Rafael Nadal won his 17th men’s singles Grand Slam title at Roland Garros on Sunday after demolishing Dominic Thiem in straight sets (6-4, 6-3, 6-2) in the French Open final.

It was the Spaniard’s 11th title on the dirt in Paris which only enforced his status as the greatest ever clay court player in the history of the game. Nadal’s dominance at Roland Garros has been such that he has won 86 of the 88 matches he has played there.

Nadal’s only losses came at the hands of Robin Soderling in 2009 and Novak Djokovic in 2015. The 32-year-old has never lost a final at the French Open and his dominance in the last two years indicates he is likely to be in contention again next season.

Swedish tennis legend Bjorn Borg is the next best with six titles at Roland Garros, which makes Nadal’s feat all the more impressive. The Spaniard, however, downplayed his achievements and suggested that he was an “ordinary person” who had achieved a very difficult task.

Rafael Nadal Spain's Rafael Nadal won his 11th French Open title Sunday. In this picture, Nadal poses with the Mousquetaires Cup (The Musketeers) after his victory over Austria's Dominic Thiem, after the men's singles final match, on day fifteen of The Roland Garros 2018 French Open tennis tournament in Paris, June 10, 2018. Photo: THOMAS SAMSON/AFP/Getty Images

"I would say that I am an ordinary person who has done something difficult or very difficult," Nadal said when asked about his stunning feat, as quoted by the Express.

The 17-time men’s singles Grand Slam winner also revealed one of the reasons he has been so successful on clay during his career. It is easy for someone of Nadal’s calibre to get complacent or take the result for granted ahead of a match, but the Spaniard revealed that he never underestimates his opponents.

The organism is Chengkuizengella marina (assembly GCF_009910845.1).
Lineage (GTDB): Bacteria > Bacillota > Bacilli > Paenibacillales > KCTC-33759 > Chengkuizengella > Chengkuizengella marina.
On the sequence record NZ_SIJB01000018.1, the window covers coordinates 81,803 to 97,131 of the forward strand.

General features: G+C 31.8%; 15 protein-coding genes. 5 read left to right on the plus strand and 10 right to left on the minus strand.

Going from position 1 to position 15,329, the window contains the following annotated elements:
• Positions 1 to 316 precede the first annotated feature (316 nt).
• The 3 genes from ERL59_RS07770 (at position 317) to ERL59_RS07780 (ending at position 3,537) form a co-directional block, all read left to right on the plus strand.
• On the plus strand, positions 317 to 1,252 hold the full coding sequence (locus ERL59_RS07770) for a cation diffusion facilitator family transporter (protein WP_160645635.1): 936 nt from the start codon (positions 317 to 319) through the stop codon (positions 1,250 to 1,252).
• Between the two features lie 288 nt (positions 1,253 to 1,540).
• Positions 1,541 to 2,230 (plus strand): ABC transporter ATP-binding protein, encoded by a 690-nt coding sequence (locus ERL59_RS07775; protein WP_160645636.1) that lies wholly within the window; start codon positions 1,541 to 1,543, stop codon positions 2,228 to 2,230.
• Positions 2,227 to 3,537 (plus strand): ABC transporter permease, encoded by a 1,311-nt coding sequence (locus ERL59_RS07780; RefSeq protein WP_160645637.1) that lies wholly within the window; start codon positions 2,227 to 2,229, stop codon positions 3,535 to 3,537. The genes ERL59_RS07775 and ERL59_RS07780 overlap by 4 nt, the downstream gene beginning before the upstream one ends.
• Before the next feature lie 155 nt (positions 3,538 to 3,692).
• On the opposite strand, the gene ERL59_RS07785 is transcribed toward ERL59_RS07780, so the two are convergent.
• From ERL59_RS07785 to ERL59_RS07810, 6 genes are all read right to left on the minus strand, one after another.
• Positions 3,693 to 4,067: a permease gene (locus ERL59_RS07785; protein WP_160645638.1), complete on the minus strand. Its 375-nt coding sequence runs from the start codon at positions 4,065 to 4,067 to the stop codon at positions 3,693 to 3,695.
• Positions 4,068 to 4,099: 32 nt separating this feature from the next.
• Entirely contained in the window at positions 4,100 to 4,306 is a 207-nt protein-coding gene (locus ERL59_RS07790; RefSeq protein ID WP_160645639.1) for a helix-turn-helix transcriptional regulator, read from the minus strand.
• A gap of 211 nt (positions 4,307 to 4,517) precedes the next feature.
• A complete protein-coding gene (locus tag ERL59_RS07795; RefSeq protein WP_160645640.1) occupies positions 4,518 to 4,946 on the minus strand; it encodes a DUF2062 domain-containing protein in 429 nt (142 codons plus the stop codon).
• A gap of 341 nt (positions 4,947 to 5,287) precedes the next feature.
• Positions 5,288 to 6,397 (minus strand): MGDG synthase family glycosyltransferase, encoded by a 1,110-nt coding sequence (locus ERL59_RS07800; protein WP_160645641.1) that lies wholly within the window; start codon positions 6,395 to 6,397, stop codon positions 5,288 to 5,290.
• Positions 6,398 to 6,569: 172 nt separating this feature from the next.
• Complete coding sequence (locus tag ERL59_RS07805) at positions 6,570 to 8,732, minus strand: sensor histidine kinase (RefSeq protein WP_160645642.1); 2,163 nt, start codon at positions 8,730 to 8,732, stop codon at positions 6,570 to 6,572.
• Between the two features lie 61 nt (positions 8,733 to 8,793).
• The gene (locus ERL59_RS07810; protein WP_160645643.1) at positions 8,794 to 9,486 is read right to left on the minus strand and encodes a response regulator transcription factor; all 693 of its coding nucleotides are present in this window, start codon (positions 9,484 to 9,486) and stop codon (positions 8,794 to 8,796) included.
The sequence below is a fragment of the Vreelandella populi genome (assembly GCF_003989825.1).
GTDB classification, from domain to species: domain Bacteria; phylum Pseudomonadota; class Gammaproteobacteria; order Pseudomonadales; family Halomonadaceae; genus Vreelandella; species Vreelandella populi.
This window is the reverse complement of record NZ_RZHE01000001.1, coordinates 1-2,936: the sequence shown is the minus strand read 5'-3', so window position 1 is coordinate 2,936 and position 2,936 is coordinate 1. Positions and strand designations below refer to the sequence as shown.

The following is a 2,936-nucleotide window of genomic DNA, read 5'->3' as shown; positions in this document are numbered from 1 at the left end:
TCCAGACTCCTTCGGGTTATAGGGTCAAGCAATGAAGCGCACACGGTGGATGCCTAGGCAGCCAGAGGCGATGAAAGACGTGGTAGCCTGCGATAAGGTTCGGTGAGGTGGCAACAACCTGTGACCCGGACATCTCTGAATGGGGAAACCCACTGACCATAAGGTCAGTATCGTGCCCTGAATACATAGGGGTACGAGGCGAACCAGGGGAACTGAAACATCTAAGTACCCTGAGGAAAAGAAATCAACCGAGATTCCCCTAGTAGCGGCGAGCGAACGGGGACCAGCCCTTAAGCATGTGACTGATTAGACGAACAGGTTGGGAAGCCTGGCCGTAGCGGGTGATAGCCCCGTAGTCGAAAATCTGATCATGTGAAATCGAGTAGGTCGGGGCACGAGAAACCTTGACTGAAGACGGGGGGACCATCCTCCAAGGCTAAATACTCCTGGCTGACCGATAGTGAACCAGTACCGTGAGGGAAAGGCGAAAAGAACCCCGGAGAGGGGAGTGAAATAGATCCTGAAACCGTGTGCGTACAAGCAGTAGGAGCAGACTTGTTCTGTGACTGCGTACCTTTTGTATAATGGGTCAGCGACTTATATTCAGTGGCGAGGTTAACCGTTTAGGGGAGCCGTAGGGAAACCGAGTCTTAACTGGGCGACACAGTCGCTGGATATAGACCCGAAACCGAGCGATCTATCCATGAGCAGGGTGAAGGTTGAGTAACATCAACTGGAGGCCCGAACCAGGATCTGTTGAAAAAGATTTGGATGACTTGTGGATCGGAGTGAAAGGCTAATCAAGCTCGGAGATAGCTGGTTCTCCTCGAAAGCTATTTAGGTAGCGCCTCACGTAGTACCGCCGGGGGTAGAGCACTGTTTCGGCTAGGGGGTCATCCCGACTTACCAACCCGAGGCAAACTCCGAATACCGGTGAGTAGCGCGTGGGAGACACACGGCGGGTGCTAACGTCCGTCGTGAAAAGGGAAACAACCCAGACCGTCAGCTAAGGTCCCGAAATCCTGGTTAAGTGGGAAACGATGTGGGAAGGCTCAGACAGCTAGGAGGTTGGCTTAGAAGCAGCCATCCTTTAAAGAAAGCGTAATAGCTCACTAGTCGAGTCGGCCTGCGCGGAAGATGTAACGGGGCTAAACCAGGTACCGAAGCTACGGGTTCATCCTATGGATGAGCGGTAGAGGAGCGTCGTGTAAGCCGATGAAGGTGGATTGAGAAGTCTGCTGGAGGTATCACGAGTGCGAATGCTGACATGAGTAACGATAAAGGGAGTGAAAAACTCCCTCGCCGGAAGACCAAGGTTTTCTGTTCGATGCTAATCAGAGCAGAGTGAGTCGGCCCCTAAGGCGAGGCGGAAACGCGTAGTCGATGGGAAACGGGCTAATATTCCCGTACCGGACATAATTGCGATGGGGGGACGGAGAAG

Nadal insists that he always goes into a match with the knowledge that he could come out of it on the wrong side of the result. The awareness that he can be beaten is listed by the Spaniard as one of the key reasons for his success on his favorite surface.

"This is the reality; things happen from day-to-day. In most of the games I went out to play here in Paris, I went out onto the court thinking that I could win or I could lose and this is the truth.

"I have won 86 of the 88 games I have played, and maybe in 75 of those, I have gone out thinking that I could win or I could lose. I think this is part of the basis of my success,” the Spaniard added.

Nadal struggled with injuries at the start of the year and it was in April when the clay court season started that he played his first full tournament in 2018. He has since played five events without a break and hinted that he could take a breather after his triumph at Roland Garros.

The Spaniard was pencilled in to play at the Queen’s Club Tournament in London before heading to Wimbledon for the third Grand Slam of the year. But he has since revealed that he could skip both the events in order to give his body some rest ahead of the hard court events later in year.